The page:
Honeywell implements aerospace authentication system

Honeywell has introduced a multi-faceted authentication system, based on serialised codes, security inks and blockchain, to protect its aerospace components from counterfeiting.

The new system – developed with iTRACE and SecureMarking – employs two-factor authentication to allow customers to ensure Honeywell aerospace parts are genuine, said the company.

“This first-of-its-kind process in the aerospace market will greatly simplify the complex regulatory and supply-chain landscape in the industry,” added the company, which is one of the largest suppliers in the sector with a market share estimated at almost 11 per cent.

It builds on a blockchain-driven marketplace introduced last year – called GoDirect Trade – which aims to make it easier and quicker for traders to check the certification and origin of Honeywell Aerospace components.

Parts can change ownership an average of four times throughout their life cycle, so there is a need for systems that can prevent fake or otherwise illegal products being inveigled into the supply chain.

Using the new system, as parts come off the Honeywell assembly line, the identification plate receives a two-factor authentication marking.

First, iTRACE's 2DMI data matrix is laser-etched onto the identification plate. Then an invisible, high-security nanoparticle ink – provided by Honeywell's Performance Materials and Technologies business and authentication specialist SecureMarking – is applied.

Finally, the iTRACE mobile app scans the 2D matrix and activates the digital authenticity record for the part. This data, along with the part's birth information, is recorded on Honeywell's digital blockchain ledger.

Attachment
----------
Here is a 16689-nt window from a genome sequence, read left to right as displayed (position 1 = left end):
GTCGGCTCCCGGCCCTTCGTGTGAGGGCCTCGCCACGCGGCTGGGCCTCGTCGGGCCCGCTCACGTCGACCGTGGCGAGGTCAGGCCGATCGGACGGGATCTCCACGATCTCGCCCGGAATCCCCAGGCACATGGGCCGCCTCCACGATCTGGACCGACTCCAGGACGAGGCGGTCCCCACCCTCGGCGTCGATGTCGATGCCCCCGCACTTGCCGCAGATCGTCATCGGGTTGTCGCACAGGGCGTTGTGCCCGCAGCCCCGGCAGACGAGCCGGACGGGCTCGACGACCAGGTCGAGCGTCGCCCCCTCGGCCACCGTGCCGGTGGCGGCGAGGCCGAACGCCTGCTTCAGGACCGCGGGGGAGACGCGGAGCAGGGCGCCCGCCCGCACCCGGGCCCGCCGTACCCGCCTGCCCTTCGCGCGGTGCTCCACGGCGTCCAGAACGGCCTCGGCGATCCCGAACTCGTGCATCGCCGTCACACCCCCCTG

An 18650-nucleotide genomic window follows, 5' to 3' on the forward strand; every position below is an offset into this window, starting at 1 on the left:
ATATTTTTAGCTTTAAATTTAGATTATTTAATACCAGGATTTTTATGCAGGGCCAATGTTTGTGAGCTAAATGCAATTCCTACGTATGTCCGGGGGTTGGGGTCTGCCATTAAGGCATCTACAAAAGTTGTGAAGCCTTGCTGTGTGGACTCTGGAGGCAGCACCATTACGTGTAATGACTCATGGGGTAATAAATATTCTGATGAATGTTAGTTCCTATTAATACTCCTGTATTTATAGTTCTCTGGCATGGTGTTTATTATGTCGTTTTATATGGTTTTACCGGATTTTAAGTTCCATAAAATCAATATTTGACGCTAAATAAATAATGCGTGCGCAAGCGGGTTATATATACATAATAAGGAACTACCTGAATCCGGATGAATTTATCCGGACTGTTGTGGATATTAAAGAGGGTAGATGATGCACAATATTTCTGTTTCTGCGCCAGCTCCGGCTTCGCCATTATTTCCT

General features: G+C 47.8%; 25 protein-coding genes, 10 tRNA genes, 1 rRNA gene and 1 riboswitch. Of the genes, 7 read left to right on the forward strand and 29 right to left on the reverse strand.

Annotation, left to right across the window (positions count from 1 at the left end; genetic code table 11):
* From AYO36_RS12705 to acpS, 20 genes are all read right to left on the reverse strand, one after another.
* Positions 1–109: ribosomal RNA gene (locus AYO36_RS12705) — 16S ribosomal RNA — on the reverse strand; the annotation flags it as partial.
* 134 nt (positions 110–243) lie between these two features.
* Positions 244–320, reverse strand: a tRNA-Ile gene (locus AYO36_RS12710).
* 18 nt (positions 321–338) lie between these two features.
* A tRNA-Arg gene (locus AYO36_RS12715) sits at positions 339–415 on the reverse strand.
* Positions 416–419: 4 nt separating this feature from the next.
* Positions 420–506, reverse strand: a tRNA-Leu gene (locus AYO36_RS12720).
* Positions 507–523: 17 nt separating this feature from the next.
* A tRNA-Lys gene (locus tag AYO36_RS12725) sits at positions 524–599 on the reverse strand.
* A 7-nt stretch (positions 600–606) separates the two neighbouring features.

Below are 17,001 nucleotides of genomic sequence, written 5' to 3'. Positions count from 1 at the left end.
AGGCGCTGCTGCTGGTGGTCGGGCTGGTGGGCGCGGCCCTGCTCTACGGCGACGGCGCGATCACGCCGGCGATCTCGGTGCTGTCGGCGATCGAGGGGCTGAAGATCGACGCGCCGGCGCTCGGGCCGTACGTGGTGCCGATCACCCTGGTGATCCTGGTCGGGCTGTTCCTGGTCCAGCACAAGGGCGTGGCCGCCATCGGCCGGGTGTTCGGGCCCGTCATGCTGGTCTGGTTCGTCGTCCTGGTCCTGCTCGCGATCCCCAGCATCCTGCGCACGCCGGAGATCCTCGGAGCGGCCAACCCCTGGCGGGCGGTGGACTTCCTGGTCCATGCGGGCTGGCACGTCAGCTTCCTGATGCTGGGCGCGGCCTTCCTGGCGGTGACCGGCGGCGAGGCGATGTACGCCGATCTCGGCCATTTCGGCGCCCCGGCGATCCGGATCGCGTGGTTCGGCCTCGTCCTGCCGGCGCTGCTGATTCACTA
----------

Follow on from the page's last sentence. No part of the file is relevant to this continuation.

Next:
That means for example that a repair technician will be able to scan a code and shine a light on the identification plate to verify authenticity of the part and see where the part has physically travelled during its lifetime.

“Because the two-factor authentication always follows the part from the time of installation until it is taken out of service, the results of this process are a reduction in counterfeit parts and a more dependable supply chain for manufacturers,” says Honeywell.

Honeywell describes its blockchain system as “a highly secure, decentralised database that is crowd-sourced by all its authorised users.”

Each user that Honeywell allows has a copy of the database and knows its contents in real time and “like fans watching a football game in the stands, these users can look at the scoreboard to see the same data simultaneously.”

General manager of GoDirect Trade, Lisa Butters (pictured right), tells that as of now, Honeywell is making two avionics and mechanical product parts per second across the globe, and for those parts, "we record every single birth event on the blockchain ledger."

"For the two-factor authentication process we did the trial on, we need to determine which product lines and how deep into the bill of materials we want to go," she adds. "We know we want to do it but want to come up with the right strategic plan to do this across our product lines."

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